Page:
Beating the burnout
Contrary to popular belief, yoga teachers are not immune to stress and burnout. Here are some ways to spot the danger signs and some tips to help if you’re starting to feel under pressure
With workers in the UK returning to the office in their greatest numbers since the pandemic, the number of Brits suffering from burnout or stress-related illnesses is also on the rise. It’s estimated that burnout affects around 12 million people in the UK each year, which can then manifest as alcoholism, depression and other addictions.
Yoga teachers are not exempt either. Self-employed people such as business owners or freelancers — which typically includes most yoga teachers — may be more susceptible to burnout due to long working hours and the weight of responsibility that they carry.
From the emotional and energetic impact of teaching, to dashing about all over town to lead classes at different locations, yoga teachers can leave themselves vulnerable to stress and burnout if they are not careful.
For so many people in the past couple of years, work and life have become intertwined. Luckily, there are some things that you can watch out for before hitting the rocks. Here, Private Rehab Clinic Delamere shares some tips on how you can tackle burnout when self-employed and how to spot some of the common danger signs.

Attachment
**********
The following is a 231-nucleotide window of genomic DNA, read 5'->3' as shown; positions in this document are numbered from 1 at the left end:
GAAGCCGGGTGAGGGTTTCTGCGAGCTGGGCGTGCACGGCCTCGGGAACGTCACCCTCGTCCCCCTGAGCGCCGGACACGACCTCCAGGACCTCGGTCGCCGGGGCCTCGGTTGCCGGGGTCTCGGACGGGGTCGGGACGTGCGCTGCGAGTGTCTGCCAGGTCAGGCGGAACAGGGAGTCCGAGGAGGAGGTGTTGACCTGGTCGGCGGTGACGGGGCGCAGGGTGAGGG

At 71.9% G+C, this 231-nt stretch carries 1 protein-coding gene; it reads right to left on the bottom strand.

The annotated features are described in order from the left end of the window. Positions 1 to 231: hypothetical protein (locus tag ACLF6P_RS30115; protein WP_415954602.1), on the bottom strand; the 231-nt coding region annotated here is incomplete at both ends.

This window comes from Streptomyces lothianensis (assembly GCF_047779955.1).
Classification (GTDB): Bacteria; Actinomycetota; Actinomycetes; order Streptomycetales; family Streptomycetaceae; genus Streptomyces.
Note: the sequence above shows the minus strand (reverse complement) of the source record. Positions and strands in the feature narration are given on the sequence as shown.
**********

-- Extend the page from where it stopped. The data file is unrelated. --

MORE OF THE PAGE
Spotting the signs of burnout
Feeling tired all the time: If you are waking up feeling exhausted and find that you are still feeling drained even after you have been awake for a few hours and a cup of coffee in your system, then this may be a sign that you have burnout.
Recurring health problems: A person suffering from burnout may experience frequent and recurring headaches and muscle pains, as well as feelings of indigestion and stomach aches.
Feeling irritable: Finding yourself easily irritated or frustrated, even by small things, and then snapping out at others is a possible sign that you are carrying too much stress from work.
Self-deprecating feelings: When someone is suffering from burnout it can have serious effects on their mental health. A person can have a heightened sense of self-doubt, feel like a failure and even experience impostor syndrome. A person with burnout may also experience increased feelings of isolation and detachment from their colleagues, friends and family.